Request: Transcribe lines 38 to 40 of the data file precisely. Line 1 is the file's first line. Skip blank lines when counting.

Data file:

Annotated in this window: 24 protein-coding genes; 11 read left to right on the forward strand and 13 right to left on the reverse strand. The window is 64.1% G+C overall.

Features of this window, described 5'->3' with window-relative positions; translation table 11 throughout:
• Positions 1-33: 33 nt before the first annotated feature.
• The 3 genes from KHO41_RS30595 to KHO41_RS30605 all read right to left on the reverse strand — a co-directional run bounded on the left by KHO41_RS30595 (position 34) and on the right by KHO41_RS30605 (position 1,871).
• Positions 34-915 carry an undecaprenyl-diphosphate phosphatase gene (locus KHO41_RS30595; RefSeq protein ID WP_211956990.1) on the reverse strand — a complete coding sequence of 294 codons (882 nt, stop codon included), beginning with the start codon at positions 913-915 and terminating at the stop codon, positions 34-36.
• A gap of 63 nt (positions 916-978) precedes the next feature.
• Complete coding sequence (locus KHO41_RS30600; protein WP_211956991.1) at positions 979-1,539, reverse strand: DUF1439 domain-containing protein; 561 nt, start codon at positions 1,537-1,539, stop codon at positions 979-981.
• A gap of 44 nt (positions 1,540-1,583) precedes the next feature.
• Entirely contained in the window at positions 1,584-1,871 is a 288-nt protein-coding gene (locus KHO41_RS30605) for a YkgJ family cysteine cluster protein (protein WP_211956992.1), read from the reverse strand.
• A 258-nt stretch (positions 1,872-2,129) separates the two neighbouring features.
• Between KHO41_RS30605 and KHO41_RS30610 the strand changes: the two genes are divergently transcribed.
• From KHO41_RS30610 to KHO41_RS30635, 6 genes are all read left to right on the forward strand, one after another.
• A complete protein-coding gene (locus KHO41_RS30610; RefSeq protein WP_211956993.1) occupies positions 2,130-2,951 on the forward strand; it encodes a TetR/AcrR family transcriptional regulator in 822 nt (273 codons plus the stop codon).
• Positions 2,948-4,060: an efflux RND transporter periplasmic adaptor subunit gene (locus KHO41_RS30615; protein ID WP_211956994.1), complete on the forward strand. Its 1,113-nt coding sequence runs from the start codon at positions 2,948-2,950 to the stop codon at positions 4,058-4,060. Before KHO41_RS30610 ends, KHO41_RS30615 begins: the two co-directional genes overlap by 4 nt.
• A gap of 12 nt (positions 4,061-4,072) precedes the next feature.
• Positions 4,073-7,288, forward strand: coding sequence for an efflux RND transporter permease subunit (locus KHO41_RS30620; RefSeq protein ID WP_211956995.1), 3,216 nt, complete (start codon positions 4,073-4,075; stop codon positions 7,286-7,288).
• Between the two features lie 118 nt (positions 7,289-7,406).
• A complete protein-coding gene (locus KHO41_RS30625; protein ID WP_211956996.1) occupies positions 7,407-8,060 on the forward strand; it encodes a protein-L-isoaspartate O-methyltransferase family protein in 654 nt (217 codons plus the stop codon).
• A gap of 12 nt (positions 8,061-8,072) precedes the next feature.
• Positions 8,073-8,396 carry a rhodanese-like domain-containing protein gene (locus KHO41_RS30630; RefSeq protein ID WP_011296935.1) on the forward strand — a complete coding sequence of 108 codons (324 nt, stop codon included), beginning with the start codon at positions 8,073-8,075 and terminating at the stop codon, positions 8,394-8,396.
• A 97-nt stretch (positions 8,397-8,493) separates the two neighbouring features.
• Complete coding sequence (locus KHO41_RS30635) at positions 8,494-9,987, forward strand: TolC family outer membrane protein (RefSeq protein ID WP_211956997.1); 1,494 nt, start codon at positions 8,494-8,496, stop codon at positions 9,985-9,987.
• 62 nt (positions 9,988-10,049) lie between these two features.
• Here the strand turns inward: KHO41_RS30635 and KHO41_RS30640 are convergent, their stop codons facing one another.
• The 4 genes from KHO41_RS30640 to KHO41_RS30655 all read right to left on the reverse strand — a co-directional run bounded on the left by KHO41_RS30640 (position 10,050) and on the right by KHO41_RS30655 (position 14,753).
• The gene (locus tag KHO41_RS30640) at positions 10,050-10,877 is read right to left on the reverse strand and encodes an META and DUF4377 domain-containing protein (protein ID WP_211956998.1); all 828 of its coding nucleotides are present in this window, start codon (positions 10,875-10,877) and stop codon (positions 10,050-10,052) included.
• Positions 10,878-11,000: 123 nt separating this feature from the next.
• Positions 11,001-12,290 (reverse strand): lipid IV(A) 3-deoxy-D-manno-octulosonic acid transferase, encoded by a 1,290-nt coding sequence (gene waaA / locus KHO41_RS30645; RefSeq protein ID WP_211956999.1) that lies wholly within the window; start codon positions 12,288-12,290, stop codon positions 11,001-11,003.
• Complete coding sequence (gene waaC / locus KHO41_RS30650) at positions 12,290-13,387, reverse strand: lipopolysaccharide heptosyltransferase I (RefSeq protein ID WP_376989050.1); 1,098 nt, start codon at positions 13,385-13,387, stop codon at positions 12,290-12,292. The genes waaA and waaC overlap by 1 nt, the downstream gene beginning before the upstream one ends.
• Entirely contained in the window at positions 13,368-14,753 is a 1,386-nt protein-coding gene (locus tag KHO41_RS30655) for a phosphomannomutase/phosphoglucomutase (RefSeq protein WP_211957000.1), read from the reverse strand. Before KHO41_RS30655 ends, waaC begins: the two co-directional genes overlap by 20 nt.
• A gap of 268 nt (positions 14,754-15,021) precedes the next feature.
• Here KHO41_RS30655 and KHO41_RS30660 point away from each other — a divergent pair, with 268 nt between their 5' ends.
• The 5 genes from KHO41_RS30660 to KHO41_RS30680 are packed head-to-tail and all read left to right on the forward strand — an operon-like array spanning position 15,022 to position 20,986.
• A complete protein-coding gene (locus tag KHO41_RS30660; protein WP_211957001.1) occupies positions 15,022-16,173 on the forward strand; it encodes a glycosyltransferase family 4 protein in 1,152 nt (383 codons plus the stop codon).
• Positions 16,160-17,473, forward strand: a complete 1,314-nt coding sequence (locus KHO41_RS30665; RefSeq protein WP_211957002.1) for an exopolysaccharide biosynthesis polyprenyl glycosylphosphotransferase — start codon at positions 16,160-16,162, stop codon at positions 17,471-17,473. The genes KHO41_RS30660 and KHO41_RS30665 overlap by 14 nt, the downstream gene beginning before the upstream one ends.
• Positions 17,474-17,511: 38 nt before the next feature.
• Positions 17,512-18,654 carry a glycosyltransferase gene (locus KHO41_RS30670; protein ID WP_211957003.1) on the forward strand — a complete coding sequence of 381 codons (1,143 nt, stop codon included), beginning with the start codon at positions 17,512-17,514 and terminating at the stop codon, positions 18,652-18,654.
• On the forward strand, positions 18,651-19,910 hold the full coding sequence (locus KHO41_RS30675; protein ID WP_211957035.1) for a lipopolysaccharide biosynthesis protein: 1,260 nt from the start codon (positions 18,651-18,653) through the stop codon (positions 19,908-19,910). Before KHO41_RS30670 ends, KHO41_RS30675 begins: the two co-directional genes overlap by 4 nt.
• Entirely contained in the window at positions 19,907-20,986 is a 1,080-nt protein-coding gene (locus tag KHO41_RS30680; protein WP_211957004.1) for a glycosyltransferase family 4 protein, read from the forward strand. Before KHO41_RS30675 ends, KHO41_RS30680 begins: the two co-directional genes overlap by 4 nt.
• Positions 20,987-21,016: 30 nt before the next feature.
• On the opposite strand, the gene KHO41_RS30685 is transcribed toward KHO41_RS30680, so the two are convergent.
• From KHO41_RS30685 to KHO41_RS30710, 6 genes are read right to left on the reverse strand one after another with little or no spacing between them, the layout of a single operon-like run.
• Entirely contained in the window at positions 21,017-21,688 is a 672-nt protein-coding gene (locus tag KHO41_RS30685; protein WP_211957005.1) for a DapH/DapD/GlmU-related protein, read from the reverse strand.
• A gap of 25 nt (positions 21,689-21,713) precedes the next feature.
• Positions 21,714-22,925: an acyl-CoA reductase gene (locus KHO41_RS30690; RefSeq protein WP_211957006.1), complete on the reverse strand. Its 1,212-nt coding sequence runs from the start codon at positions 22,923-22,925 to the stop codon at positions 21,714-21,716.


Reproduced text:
• On the forward strand, positions 18,651-19,910 hold the full coding sequence (locus KHO41_RS30675; protein ID WP_211957035.1) for a lipopolysaccharide biosynthesis protein: 1,260 nt from the start codon (positions 18,651-18,653) through the stop codon (positions 19,908-19,910). Before KHO41_RS30670 ends, KHO41_RS30675 begins: the two co-directional genes overlap by 4 nt.
• Entirely contained in the window at positions 19,907-20,986 is a 1,080-nt protein-coding gene (locus tag KHO41_RS30680; protein WP_211957004.1) for a glycosyltransferase family 4 protein, read from the forward strand. Before KHO41_RS30675 ends, KHO41_RS30680 begins: the two co-directional genes overlap by 4 nt.
• Positions 20,987-21,016: 30 nt before the next feature.